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Ammonites' fate sealed by meteor strike that wiped out dinosaurs

Date:
June 27, 2024
Source:
University of Bristol
Summary:
Ammonites were not in decline before their extinction, scientists have found.
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Ammonites were not in decline before their extinction, scientists have found.

The marine molluscs with coiled shells and one of palaeontology's great icons flourished in Earth's oceans for more than 350 million years until they died out during the same chance event that wiped out the dinosaurs 66 million years ago.

Some palaeontologists have argued that their demise was inevitable and that ammonite diversity was decreasing long before they went extinct at the end of the Cretaceous.

However new research, published today in Nature Communications and led by palaeontologists at the University of Bristol, shows that their fate was not set in stone. Instead, the final chapter in ammonite evolutionary history is more complex.

"Understanding how and why biodiversity has changed through time is very challenging," said lead author Dr Joseph Flannery-Sutherland. "The fossil record tells us some of the story, but it is often an unreliable narrator. Patterns of diversity can just reflect patterns of sampling, essentially where and when we have found new fossil species, rather than actual biological history.

"Analysing the existing Late Cretaceous ammonite fossil record as though it were the complete, global story is probably why previous researchers have thought they were in long-term ecological decline."

To overcome this issue, the team assembled a new database of Late Cretaceous ammonite fossils to help fill in the sampling gaps in their record. "We drew on museum collections to provide new sources of specimens rather than just relying on what had already been published," said co-author Cameron Crossan, a 2023 graduate of the University of Bristol's Palaeobiology MSc programme. "This way we could be sure that we were getting a more accurate picture of their biodiversity prior to their total extinction."

Using their database, the team then analysed how ammonite speciation and extinction rates varied in different parts of the globe. If ammonites were in decline through the Late Cretaceous, then their extinction rates would have been generally higher than their speciation rates wherever the team looked. What the team instead found was that the balance of speciation and extinction changed both through geological time and between different geographic regions.

"These differences in ammonoid diversification around the world is a crucial part of why their Late Cretaceous story has been misunderstood," said senior author Dr James Witts of the Natural History Museum, London. "Their fossil record in parts of North America is very well sampled, but if you looked at this alone then you might think that they were struggling, while they were actually flourishing in other regions. Their extinction really was a chance event and not an inevitable outcome."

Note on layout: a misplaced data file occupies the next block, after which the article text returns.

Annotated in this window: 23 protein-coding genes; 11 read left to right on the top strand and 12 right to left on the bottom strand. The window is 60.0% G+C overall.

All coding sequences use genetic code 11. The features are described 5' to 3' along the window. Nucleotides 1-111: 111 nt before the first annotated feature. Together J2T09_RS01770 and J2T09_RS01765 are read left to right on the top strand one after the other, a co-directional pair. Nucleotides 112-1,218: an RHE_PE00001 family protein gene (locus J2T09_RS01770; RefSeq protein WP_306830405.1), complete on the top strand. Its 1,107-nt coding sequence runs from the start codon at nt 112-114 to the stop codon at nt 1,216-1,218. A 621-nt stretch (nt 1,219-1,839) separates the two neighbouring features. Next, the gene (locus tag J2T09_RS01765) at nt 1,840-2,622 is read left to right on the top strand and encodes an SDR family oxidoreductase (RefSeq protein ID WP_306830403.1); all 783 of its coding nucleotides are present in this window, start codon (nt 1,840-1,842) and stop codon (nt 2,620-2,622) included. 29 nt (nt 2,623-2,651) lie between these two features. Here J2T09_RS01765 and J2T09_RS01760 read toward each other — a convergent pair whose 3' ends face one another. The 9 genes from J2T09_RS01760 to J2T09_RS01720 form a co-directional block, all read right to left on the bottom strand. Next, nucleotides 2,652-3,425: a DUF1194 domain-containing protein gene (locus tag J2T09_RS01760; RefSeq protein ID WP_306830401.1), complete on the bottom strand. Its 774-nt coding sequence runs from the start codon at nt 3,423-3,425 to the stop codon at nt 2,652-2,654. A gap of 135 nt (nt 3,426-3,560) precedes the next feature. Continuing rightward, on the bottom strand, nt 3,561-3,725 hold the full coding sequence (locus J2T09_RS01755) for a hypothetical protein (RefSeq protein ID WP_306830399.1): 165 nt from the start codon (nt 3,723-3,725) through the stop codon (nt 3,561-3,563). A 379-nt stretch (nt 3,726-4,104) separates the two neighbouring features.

To find out what was responsible for the continued success of ammonites through the Late Cretaceous, the team looked at potential factors might have caused their diversity to change through time. They were particularly interested in whether their speciation and extinction rates were driven mainly by environmental conditions like ocean temperature and sea level (the Court Jester Hypothesis), or by biological processes like pressure from predators and competition between ammonites themselves (the Red Queen Hypothesis).

"What we found was that the causes of ammonite speciation and extinction were as geographically varied as the rates themselves," said co-author Dr Corinne Myers of the University of New Mexico. "You couldn't just look at their total fossil record and say that their diversity was driven entirely by changing temperature, for example. It was more complex than that and depended on where in the world they were living."

"Palaeontologists are frequently fans of silver bullet narratives for what drove changes in a group's fossil diversity, but our work shows that things are not always so straightforward," Dr Flannery Sutherland concluded. "We can't necessarily trust global fossil datasets and need to analyse them at regional scales. This way we can capture a much more nuanced picture of how diversity changed across space and through time, which also shows how variation in the balance of Red Queen versus Court Jester effects shaped these changes."


Story Source:

Materials provided by University of Bristol. Note: Content may be edited for style and length.


Journal Reference:

  1. Joseph T. Flannery-Sutherland, Cameron D. Crossan, Corinne E. Myers, Austin J. W. Hendy, Neil H. Landman, James D. Witts. Late Cretaceous ammonoids show that drivers of diversification are regionally heterogeneous. Nature Communications, 2024; 15 (1) DOI: 10.1038/s41467-024-49462-z

Cite This Page:

University of Bristol. "Ammonites' fate sealed by meteor strike that wiped out dinosaurs." ScienceDaily. ScienceDaily, 27 June 2024. <www.sciencedaily.com/releases/2024/06/240627172156.htm>.
University of Bristol. (2024, June 27). Ammonites' fate sealed by meteor strike that wiped out dinosaurs. ScienceDaily. Retrieved July 19, 2024 from www.sciencedaily.com/releases/2024/06/240627172156.htm
University of Bristol. "Ammonites' fate sealed by meteor strike that wiped out dinosaurs." ScienceDaily. www.sciencedaily.com/releases/2024/06/240627172156.htm (accessed July 19, 2024).

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